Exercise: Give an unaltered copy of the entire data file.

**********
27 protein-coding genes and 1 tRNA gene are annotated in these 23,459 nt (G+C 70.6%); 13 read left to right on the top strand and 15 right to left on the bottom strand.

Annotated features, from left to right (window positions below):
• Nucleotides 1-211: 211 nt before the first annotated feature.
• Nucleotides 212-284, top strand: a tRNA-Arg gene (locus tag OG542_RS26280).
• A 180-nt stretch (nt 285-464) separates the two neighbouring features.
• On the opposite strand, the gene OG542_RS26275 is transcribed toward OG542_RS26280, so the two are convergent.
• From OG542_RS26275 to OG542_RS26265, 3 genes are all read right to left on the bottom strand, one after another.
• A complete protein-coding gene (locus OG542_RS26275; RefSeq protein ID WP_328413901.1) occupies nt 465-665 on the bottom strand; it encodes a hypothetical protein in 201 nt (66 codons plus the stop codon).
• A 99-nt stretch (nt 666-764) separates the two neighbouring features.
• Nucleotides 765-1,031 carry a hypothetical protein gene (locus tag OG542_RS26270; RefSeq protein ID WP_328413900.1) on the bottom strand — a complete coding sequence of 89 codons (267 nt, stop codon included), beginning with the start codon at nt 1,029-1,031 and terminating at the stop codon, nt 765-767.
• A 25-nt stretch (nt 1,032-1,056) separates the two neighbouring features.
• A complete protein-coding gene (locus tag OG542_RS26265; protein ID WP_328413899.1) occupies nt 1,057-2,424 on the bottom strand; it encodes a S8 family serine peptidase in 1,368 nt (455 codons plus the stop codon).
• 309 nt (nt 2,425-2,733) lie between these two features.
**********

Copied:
27 protein-coding genes and 1 tRNA gene are annotated in these 23,459 nt (G+C 70.6%); 13 read left to right on the top strand and 15 right to left on the bottom strand.

Annotated features, from left to right (window positions below):
• Nucleotides 1-211: 211 nt before the first annotated feature.
• Nucleotides 212-284, top strand: a tRNA-Arg gene (locus tag OG542_RS26280).
• A 180-nt stretch (nt 285-464) separates the two neighbouring features.
• On the opposite strand, the gene OG542_RS26275 is transcribed toward OG542_RS26280, so the two are convergent.
• From OG542_RS26275 to OG542_RS26265, 3 genes are all read right to left on the bottom strand, one after another.
• A complete protein-coding gene (locus OG542_RS26275; RefSeq protein ID WP_328413901.1) occupies nt 465-665 on the bottom strand; it encodes a hypothetical protein in 201 nt (66 codons plus the stop codon).
• A 99-nt stretch (nt 666-764) separates the two neighbouring features.
• Nucleotides 765-1,031 carry a hypothetical protein gene (locus tag OG542_RS26270; RefSeq protein ID WP_328413900.1) on the bottom strand — a complete coding sequence of 89 codons (267 nt, stop codon included), beginning with the start codon at nt 1,029-1,031 and terminating at the stop codon, nt 765-767.
• A 25-nt stretch (nt 1,032-1,056) separates the two neighbouring features.
• A complete protein-coding gene (locus tag OG542_RS26265; protein ID WP_328413899.1) occupies nt 1,057-2,424 on the bottom strand; it encodes a S8 family serine peptidase in 1,368 nt (455 codons plus the stop codon).
• 309 nt (nt 2,425-2,733) lie between these two features.